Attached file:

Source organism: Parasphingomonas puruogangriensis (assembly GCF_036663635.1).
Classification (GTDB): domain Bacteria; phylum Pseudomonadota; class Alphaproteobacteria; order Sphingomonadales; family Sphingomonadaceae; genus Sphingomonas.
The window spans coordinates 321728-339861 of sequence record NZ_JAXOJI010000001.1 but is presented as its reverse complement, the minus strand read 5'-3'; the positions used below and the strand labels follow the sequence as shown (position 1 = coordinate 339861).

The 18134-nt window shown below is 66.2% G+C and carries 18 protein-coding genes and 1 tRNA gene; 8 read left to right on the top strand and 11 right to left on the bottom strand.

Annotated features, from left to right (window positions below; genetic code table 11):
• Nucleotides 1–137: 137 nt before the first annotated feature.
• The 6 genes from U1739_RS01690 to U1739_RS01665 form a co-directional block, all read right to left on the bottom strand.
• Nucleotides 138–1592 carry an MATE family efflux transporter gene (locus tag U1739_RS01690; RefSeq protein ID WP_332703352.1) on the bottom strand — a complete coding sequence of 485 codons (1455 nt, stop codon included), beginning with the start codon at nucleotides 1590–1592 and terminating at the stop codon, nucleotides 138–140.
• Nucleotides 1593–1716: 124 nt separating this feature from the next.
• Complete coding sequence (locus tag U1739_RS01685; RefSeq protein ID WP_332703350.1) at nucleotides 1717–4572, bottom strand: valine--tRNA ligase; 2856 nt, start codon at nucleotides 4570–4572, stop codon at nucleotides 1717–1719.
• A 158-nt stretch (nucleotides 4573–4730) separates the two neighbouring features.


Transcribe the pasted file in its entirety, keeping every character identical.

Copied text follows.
Source organism: Parasphingomonas puruogangriensis (assembly GCF_036663635.1).
Classification (GTDB): domain Bacteria; phylum Pseudomonadota; class Alphaproteobacteria; order Sphingomonadales; family Sphingomonadaceae; genus Sphingomonas.
The window spans coordinates 321728-339861 of sequence record NZ_JAXOJI010000001.1 but is presented as its reverse complement, the minus strand read 5'-3'; the positions used below and the strand labels follow the sequence as shown (position 1 = coordinate 339861).

The 18134-nt window shown below is 66.2% G+C and carries 18 protein-coding genes and 1 tRNA gene; 8 read left to right on the top strand and 11 right to left on the bottom strand.

Annotated features, from left to right (window positions below; genetic code table 11):
• Nucleotides 1–137: 137 nt before the first annotated feature.
• The 6 genes from U1739_RS01690 to U1739_RS01665 form a co-directional block, all read right to left on the bottom strand.
• Nucleotides 138–1592 carry an MATE family efflux transporter gene (locus tag U1739_RS01690; RefSeq protein ID WP_332703352.1) on the bottom strand — a complete coding sequence of 485 codons (1455 nt, stop codon included), beginning with the start codon at nucleotides 1590–1592 and terminating at the stop codon, nucleotides 138–140.
• Nucleotides 1593–1716: 124 nt separating this feature from the next.
• Complete coding sequence (locus tag U1739_RS01685; RefSeq protein ID WP_332703350.1) at nucleotides 1717–4572, bottom strand: valine--tRNA ligase; 2856 nt, start codon at nucleotides 4570–4572, stop codon at nucleotides 1717–1719.
• A 158-nt stretch (nucleotides 4573–4730) separates the two neighbouring features.